Get On Your Boots

WARNING: As a still-current song, opinion may yet change and significant alterations to the post may occur as said opinion changes or new details emerge.

Well, this has caused a stir. It seems that no-one can decide whether this is a “Vertigo” retread or something new. Well let’s look at the facts – first of all, where “Vertigo”‘s riff is very much a chorded blooze-rock piece, “Get On Your Boots”, whilst ostensibly Led Zeppelin-ish (but with slightly “Fly”-esque wah effect), actually has most to do with “Discotheque”, only the distortion here allows it to roll and flow too much to render it too similar. Edge also goes and plays chords (D and G) in the verses, which wasn’t present on “Vertigo”, and the chorus is actual weirdly atonal, all major-triad chromaticism that completely flips what would be a cliched lyric (You don’t know how beautiful you are) into a deeply strange sentiment indeed. I assume, of course, that what I’ve quoted is a chorus, because the titular refrain might well count too. Outside of these riffs, Edge also adds various fret noises, a bit of extra jangle at the end, and some classic Boy U2 riffage in the bridge, some feedback to finish the song, and what must surely be the shortest guitar solo ever – at six notes, he’s surely gunning for the job of being Kirk Hammett’s arch nemesis.

So the “Vertigo”-retread theory is demolished here, because it’s taken 200 words to largely describe one band member’s efforts here. Indeed, arguably the only true, completely valid  similarity is in tempo, in which this song crams ten extra beats per minute over “Vertigo”‘s 140bpm. “Vertigo” contained no overdubs for at least the first two minutes, whereas this has them before the first line, and then adds various beats and percussion, a glockenspeil and the sound of leather rubbing. Larry’s drumming is layered and driving, but such is the detail that it just about makes an impression, until the bridge where that impression suddenly becomes huge, the terse echo slightly disguising that this might be an overdubbed job too. It might sound great live, but the bigger question is how it’ll be done without huge alterations. Maybe it can’t.

Adam seems to have shifted least since 2005, and his bassline does initially double the verse riff, but on the chorus it shifts into something more independent, a faster version of the sort of thing that happens on “With Or Without You” where 8th/16th note runs on one note combine. It also drifts in and out of fuzz, which is relatively new and different, as Adam often seems to be the eye of the storm, simply getting on with dealing with the low end without getting caught up in the other three’s madness. It seems here, however, that even he isn’t safe.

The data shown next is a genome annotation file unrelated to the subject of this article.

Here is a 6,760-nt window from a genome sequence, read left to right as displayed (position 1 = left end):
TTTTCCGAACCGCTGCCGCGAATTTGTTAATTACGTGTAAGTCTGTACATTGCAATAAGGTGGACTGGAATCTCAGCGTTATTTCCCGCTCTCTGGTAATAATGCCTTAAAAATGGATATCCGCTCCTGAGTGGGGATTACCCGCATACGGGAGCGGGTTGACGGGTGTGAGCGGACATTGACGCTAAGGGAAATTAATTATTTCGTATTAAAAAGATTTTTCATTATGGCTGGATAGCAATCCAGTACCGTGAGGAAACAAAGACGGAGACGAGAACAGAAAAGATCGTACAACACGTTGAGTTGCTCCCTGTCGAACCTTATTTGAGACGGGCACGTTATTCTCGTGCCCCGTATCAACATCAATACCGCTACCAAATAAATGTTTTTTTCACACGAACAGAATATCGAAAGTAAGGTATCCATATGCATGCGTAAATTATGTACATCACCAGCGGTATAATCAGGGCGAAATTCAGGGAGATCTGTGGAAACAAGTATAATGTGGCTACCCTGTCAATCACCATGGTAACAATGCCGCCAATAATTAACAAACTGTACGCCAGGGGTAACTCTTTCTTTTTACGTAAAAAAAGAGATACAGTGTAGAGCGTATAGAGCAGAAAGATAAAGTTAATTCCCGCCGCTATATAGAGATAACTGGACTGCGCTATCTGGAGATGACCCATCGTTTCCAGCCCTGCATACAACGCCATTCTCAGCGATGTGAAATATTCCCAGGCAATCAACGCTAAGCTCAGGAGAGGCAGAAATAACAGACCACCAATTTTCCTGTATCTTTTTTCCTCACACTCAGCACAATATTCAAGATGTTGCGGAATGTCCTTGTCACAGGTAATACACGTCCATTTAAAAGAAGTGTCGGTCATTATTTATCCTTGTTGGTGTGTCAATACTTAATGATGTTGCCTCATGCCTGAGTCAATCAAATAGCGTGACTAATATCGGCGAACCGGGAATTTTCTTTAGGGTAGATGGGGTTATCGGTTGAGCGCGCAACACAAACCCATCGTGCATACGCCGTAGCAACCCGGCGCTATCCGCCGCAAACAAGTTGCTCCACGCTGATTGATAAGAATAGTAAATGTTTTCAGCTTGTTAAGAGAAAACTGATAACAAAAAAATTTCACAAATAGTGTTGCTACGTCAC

As usual, the biggest contention so far seems to be about Bono; are his lyrics a rip from Elvis Costello, Bob Dylan or (from detractors, it seems) 80s one-hit wonders Escape Club? We could say it sounds like R.E.M.’s “It’s The End of the World…”, but frankly, to make any of these lazy comparisons is boneheaded  – why not simply say that it’s a stream-of-consciousness lyric? And like a stream-of-conciousness lyric, it pulls out all kinds of odd juxtapositions, including Satan, suicide bombers, funfairs, liberal feminism, ice cream and submarines, not to mention the sly, overt humour and irony (see Bono’s recent message to Obama) of the line I don’t wanna talk about wars between nations – not right now! It’s a headspinning mix, unafraid to be somewhat gauche, and it crams more into three and a half minutes than anything off the last two albums. Is this the return to the 90s? In spirit, yes, but the song is overall one but not the same. Quite simply, I welcome the band back, and I’d say it’s the best U2 song this decade.

Also, the video is mental.


~ by 4trak on January 23, 2009.

One Response to “Get On Your Boots”

  1. Hear! Hear! Great review — all the technical stuff gave way to a great impressionistic overview of the song. I must admit to losing interest in this band in 2000, having thought that two weak songs on POP (“If God Would Send His Angels” and “The Playboy Mansion”) could by no means predict their utter vapidity with the subsequent two LPs. After buying every album, single, bootleg, video, tourbook and even a ZOO TV condom… I didn’t think it possible that I’d purchase “All That You Can’t Leave Behind,” and then leave it behind in a used record store a year later. “Atom Bomb” lasted on my shelf ever shorter. U2’s flirtation with current sounds, and their blathering on in experimental circles (both musically and ideologically) is what made them so fuckin’ cool to witness in the ’90s. I welcome that back, even if the squeamish shall squirm…

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